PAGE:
Logged on 03/02/13 23:36:01
We previously simulated a simple version of the primary beam as one of the fundamental direction dependent effects in an interferometer observation. As mentioned in the intro to that simulation, the beamshapes themselves are often complicated, with structure extending beyond the main lobe. They are naturally functions of frequency (although that can also involve subtle effects that are not obvious) but they can also be strongly time dependent. How they vary in time can also vary as a function of direction, so traditional '2GC' calibration where a single complex gain correction is applied to each antenna (or each feed) won't correct the sources that are blighted by this.
(Primary beams also introduce instrumental polarization effects: the elements in the array generally have a pair of dipoles that are sensitive to orthogonal modes of polarization. For aperture arrays the projection effects can lead to the instrumental polarization being quite severe, and for dish arrays it is definitely not neglible as the two receptors can never be co-spatial in the optical focal point.)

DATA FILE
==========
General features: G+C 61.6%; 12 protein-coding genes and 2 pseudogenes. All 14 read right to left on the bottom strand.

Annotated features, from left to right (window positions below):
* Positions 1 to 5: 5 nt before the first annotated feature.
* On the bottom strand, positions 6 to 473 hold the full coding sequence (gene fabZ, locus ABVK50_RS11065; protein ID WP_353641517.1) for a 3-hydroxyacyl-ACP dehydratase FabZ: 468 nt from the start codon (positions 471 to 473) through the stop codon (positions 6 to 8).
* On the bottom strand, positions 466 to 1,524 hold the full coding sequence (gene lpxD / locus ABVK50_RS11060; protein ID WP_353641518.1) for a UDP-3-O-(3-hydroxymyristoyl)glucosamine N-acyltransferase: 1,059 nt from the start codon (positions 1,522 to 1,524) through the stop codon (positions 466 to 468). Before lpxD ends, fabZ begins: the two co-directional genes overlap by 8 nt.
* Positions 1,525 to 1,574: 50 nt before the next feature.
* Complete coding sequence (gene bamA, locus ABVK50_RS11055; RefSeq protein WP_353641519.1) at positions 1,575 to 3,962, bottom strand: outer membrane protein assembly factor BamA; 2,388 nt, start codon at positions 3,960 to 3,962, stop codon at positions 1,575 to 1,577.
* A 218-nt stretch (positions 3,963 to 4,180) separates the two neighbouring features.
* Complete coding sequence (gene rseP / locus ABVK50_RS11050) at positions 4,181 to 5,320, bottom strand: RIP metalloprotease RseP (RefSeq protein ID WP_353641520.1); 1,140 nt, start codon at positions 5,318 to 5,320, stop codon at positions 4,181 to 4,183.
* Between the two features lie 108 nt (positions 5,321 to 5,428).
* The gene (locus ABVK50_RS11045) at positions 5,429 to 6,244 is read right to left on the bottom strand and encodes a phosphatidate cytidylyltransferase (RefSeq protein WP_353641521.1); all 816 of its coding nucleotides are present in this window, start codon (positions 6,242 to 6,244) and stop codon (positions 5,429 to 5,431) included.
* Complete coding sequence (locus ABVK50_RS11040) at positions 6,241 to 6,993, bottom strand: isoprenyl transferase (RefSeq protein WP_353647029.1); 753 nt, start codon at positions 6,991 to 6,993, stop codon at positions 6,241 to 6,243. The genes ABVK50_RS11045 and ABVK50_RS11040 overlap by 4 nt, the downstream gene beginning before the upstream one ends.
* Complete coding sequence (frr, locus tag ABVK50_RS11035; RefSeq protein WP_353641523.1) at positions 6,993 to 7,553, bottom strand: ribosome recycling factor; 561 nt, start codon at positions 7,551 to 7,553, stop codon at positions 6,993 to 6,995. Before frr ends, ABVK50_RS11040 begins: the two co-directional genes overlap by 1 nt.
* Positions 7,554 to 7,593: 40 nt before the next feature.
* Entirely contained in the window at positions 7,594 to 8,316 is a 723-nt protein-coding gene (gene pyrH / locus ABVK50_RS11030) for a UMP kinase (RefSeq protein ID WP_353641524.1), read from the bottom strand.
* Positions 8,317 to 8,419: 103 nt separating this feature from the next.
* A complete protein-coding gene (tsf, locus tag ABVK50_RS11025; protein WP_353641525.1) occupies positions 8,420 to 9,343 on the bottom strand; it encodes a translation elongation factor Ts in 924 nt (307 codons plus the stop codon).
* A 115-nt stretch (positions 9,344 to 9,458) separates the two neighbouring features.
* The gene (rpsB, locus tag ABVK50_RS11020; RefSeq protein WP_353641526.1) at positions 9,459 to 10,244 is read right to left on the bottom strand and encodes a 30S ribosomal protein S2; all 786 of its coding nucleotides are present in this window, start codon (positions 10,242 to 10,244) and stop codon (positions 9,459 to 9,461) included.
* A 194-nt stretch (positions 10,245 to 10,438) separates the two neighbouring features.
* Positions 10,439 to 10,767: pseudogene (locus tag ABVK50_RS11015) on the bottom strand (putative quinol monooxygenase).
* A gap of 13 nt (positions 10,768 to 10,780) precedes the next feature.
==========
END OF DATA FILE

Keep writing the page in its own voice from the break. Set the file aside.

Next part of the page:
Although the title doesn't suggest it, this section introduces something that is very important in the context of direction dependent effects. Your interferometer doesn't care if a source is actually flaring over the course of your observation due to some astrophysical process, or if it's apparently variable due to an instrumental effect. Either way, they will both cause problems in your continuum image.
Here we simulate a source that flares over the duration of the observation. It's probably unlikely that a real radio source would do what we're about to pretend it does, and an instrumental effect is also unlikely to cause this, but it illustrates the point nicely. It also introduces the power of additive (or subtractive) simulations.